Consumers make an estimated 3 billion noncash person-to-person payments a year, the majority of which continue to be made by paper check.

The time is right for the digital transformation of these payments, and three trends have made moving person-to-person payments to the lower-cost online and mobile channels feasible:

• Consumers now prefer the online channel for financial management. There have been sharp increases in online transactions throughout the last decade, and research from the American Bankers Association found that consumers would rather use the web to manage their financial relationships than any other channel.

• Mobile devices have created a ubiquitous and immediate channel for financial transactions. The proliferation of smart phones and mobile applications is fundamentally changing the way consumers interact, with strong implications for financial services.

Gartner has predicted that by 2012 the No. 1 use of a mobile application will be to transfer money, and mobile payments also were among the top 10. Mobile devices provide a compelling vehicle for personal payments, putting the service into the hands of consumers anywhere, any time.

• Social networks have exponentially expanded personal digital interactions. The advent of social networking sites like Facebook and Twitter has increased digital interaction between consumers, creating a unique opportunity for the digital exchange of money. In addition to these trends, there is a clear readiness among consumers to use person-to-person payment tools. In 2009, Fiserv surveyed more than 1,000 consumers on their attitudes about online personal payments. The results bode well for banks:

• More than two-thirds of consumers are interested in using an online personal payments service. This level of interest is similar to the early days of online bill payment, which is now used by more than half of all online U.S. households.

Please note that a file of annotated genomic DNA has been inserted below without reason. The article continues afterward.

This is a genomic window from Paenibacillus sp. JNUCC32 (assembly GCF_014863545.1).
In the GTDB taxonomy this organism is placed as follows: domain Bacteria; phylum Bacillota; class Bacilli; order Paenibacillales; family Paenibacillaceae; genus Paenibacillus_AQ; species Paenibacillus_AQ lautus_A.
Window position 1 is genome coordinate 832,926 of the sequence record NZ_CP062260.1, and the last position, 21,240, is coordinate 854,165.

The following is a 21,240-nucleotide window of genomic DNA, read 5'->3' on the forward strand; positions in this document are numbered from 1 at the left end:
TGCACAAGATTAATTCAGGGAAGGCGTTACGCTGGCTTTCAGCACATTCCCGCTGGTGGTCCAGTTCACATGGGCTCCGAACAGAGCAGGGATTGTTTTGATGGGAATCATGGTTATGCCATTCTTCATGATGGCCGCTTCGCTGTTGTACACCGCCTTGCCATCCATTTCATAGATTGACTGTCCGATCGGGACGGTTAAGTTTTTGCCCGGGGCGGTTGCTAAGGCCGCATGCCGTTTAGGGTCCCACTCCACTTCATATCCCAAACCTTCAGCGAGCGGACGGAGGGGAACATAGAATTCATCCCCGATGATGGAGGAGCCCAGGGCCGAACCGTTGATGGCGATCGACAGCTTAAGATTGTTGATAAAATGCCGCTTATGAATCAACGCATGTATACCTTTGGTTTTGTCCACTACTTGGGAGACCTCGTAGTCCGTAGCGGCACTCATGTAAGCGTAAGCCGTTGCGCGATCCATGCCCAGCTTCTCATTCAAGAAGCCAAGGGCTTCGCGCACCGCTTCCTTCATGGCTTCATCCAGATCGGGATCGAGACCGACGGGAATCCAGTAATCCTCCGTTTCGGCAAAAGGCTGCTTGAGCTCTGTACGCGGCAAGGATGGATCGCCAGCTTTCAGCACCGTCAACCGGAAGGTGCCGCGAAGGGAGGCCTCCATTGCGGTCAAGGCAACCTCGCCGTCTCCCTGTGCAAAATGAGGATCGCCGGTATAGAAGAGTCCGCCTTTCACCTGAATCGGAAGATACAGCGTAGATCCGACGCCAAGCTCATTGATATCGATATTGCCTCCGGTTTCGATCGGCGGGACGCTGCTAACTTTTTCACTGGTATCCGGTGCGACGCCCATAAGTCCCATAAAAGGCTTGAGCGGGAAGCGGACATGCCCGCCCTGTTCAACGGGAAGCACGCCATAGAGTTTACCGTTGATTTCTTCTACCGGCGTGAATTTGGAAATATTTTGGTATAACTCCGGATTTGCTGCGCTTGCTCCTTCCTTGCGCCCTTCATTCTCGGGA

• Not only do consumers like the idea of online personal payments services, they would use such a service multiple times each month. The surveyed consumers said they would make about three online personal payments a month, which could dramatically reduce the volume of paper payments in the industry and increase online consumer interactions and cross-sell opportunities.

• The most significant survey finding was a strong consumer preference for conducting person-to-person transactions through a financial institution versus a third-party site.

Almost two-thirds said it was important for these services to be offered by their bank and three-fourths said it was important that a personal payments service leverage their existing checking account for both sending and receiving money, rather than having to manage payments through a third-party holding account.

Banks can derive direct advantages from offering a person-to-person payments service. The most obvious advantage is cost savings. According to TowerGroup, financial institutions spend more than $250 million a year processing noncash person-to-person payments, most of which are made via check.

By transitioning these paper payments to electronic payments or transfers, financial institutions can gain solid margins. Also, personal payments offer a potential revenue opportunity, as consumers have indicated a willingness to pay for the transactions.

Finally, as consumers perform more person-to-person payments it will further cement their relationship with the bank, increasing retention and satisfaction.

Banks and consumers will benefit from a person-to-person payments model that places a premium on the user experience, delivering a convenient, secure and fast service. Each of these attributes can most easily be enabled through a large network of financial institutions that connects consumers directly to one another.

The ubiquity of online and mobile channels, the rise of personal digital interactions and consumer desire for convenience have created an environment in which digital personal payments will grow, and financial institutions that are prepared to offer these services will reap benefits.